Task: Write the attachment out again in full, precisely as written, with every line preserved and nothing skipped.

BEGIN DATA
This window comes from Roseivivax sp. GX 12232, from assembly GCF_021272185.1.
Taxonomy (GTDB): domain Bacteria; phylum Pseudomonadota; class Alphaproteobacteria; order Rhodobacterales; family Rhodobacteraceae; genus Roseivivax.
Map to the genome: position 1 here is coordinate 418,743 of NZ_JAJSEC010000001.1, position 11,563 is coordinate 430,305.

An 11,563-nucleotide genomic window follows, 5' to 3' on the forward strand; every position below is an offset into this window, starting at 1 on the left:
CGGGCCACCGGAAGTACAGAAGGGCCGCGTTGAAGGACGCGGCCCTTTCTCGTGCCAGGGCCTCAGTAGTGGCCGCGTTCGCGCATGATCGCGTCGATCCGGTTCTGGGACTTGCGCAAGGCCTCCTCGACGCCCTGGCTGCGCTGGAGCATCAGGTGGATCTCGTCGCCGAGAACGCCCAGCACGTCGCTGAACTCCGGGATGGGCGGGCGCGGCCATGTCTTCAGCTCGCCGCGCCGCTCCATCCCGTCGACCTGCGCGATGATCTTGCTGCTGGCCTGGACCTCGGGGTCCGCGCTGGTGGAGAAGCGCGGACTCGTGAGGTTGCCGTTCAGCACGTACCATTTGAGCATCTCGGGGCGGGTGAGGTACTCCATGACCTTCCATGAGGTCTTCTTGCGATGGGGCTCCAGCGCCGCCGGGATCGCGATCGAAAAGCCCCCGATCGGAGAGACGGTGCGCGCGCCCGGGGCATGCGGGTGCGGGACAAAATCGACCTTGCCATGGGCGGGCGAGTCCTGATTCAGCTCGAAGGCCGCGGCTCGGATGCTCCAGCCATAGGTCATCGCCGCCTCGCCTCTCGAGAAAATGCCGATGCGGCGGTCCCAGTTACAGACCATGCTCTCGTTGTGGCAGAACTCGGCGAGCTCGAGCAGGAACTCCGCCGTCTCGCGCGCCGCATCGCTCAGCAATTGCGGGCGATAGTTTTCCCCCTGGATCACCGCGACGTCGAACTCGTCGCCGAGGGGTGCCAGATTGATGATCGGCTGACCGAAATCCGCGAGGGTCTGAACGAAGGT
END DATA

This window comes from Roseivivax sp. GX 12232, from assembly GCF_021272185.1.
Taxonomy (GTDB): domain Bacteria; phylum Pseudomonadota; class Alphaproteobacteria; order Rhodobacterales; family Rhodobacteraceae; genus Roseivivax.
Map to the genome: position 1 here is coordinate 418,743 of NZ_JAJSEC010000001.1, position 11,563 is coordinate 430,305.

An 11,563-nucleotide genomic window follows, 5' to 3' on the forward strand; every position below is an offset into this window, starting at 1 on the left:
CGGGCCACCGGAAGTACAGAAGGGCCGCGTTGAAGGACGCGGCCCTTTCTCGTGCCAGGGCCTCAGTAGTGGCCGCGTTCGCGCATGATCGCGTCGATCCGGTTCTGGGACTTGCGCAAGGCCTCCTCGACGCCCTGGCTGCGCTGGAGCATCAGGTGGATCTCGTCGCCGAGAACGCCCAGCACGTCGCTGAACTCCGGGATGGGCGGGCGCGGCCATGTCTTCAGCTCGCCGCGCCGCTCCATCCCGTCGACCTGCGCGATGATCTTGCTGCTGGCCTGGACCTCGGGGTCCGCGCTGGTGGAGAAGCGCGGACTCGTGAGGTTGCCGTTCAGCACGTACCATTTGAGCATCTCGGGGCGGGTGAGGTACTCCATGACCTTCCATGAGGTCTTCTTGCGATGGGGCTCCAGCGCCGCCGGGATCGCGATCGAAAAGCCCCCGATCGGAGAGACGGTGCGCGCGCCCGGGGCATGCGGGTGCGGGACAAAATCGACCTTGCCATGGGCGGGCGAGTCCTGATTCAGCTCGAAGGCCGCGGCTCGGATGCTCCAGCCATAGGTCATCGCCGCCTCGCCTCTCGAGAAAATGCCGATGCGGCGGTCCCAGTTACAGACCATGCTCTCGTTGTGGCAGAACTCGGCGAGCTCGAGCAGGAACTCCGCCGTCTCGCGCGCCGCATCGCTCAGCAATTGCGGGCGATAGTTTTCCCCCTGGATCACCGCGACGTCGAACTCGTCGCCGAGGGGTGCCAGATTGATGATCGGCTGACCGAAATCCGCGAGGGTCTGAACGAAGGT